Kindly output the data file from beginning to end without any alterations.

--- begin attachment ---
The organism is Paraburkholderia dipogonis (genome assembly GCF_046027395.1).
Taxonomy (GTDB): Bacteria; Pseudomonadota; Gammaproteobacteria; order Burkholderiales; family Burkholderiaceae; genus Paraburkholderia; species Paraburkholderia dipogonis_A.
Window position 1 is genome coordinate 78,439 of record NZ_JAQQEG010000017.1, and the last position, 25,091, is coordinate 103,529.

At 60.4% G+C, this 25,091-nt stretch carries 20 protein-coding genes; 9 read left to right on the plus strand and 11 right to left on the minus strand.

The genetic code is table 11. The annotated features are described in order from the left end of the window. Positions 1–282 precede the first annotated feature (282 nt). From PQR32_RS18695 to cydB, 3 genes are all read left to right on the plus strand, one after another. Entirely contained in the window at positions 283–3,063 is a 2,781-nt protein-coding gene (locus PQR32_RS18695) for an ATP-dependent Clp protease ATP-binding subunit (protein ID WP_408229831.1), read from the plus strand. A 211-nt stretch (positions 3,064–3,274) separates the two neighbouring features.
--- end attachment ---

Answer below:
The organism is Paraburkholderia dipogonis (genome assembly GCF_046027395.1).
Taxonomy (GTDB): Bacteria; Pseudomonadota; Gammaproteobacteria; order Burkholderiales; family Burkholderiaceae; genus Paraburkholderia; species Paraburkholderia dipogonis_A.
Window position 1 is genome coordinate 78,439 of record NZ_JAQQEG010000017.1, and the last position, 25,091, is coordinate 103,529.

At 60.4% G+C, this 25,091-nt stretch carries 20 protein-coding genes; 9 read left to right on the plus strand and 11 right to left on the minus strand.

The genetic code is table 11. The annotated features are described in order from the left end of the window. Positions 1–282 precede the first annotated feature (282 nt). From PQR32_RS18695 to cydB, 3 genes are all read left to right on the plus strand, one after another. Entirely contained in the window at positions 283–3,063 is a 2,781-nt protein-coding gene (locus PQR32_RS18695) for an ATP-dependent Clp protease ATP-binding subunit (protein ID WP_408229831.1), read from the plus strand. A 211-nt stretch (positions 3,064–3,274) separates the two neighbouring features.